Associate Professor of Medicine and Surgery, Duke Cancer Institute, Divisions of Medical Oncology and Urology, Duke UniversityBiography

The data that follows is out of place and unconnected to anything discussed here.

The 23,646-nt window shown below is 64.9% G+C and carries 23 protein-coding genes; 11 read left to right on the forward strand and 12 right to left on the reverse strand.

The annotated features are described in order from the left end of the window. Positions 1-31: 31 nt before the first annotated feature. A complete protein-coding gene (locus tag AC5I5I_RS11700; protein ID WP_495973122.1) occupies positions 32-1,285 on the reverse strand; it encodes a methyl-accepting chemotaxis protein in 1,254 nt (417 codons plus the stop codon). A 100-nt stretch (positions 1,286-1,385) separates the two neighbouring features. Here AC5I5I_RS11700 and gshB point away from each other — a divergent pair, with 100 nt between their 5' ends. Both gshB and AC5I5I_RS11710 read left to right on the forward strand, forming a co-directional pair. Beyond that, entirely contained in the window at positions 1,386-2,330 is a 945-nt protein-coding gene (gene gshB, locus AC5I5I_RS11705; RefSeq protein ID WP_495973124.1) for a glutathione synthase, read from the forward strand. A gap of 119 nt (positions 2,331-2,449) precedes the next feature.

Andrew J. Armstrong, MD, ScM, is co-program leader of the genitourinary oncology research program, part of the oncology clinical trials shared resource of the Duke Comprehensive Cancer Center. Armstrong is an internationally recognized expert in prostate cancer outcomes studies in men with castration-resistant metastatic disease, including nomograms and risk group models on prognosis. His research is focused on the development of experimental therapeutics in advanced prostate cancer, particularly those targeting the PI3 kinase/mTOR pathways, as well as the development of prognostic and predictive biomarkers of treatment efficacy, particularly with a focus on circulating tumor cell biology and epithelial-mesenchymal transition (epithelial plasticity). Armstrong is the principal investigator on four investigator-initiated clinical trials and approximately 10 industry or cooperative group sponsored clinical trials, as well as several correlative science studies. In addition to co-directing a clinical research program in genitourinary malignancies, Armstrong serves on the Duke IRB and cancer protocol committee, and is an active member of the Duke Comprehensive Cancer Centers editorial advisory and fellowship committees, and serves as the editor of the Duke Prostate Center newsletter [link]. Armstrongs laboratory collaborates with the laboratory of Mariano Garcia-Blanco, MD, PhD, a renowned RNA biologist, to study alternative RNA splicing as it applies to prostate cancer metastasis and EMT. After completing his fellowship in medical oncology at Johns Hopkins in 2006, Armstrong received his masters of science in clinical investigation from the Johns Hopkins Bloomberg School of Public Health in 2008. Armstrong is a recipient of a Prostate Cancer Foundation Young Investigator Award (2008-2011), an American Society of Clinical Oncology Young Investigator Award (2005-2008), an American Association for Cancer Research Clinical and Translational Fellowship (2005-2008), and has received a Department of Defense Prostate Cancer Research Program Physician Research Training Award (2010-2015). He serves on the National Comprehensive Cancer Center's prostate cancer guidelines panel. Armstrong has published extensively on prostate cancer experimental therapies and prognostic models, including peer reviewed articles, reviews, and numerous book chapters and abstracts.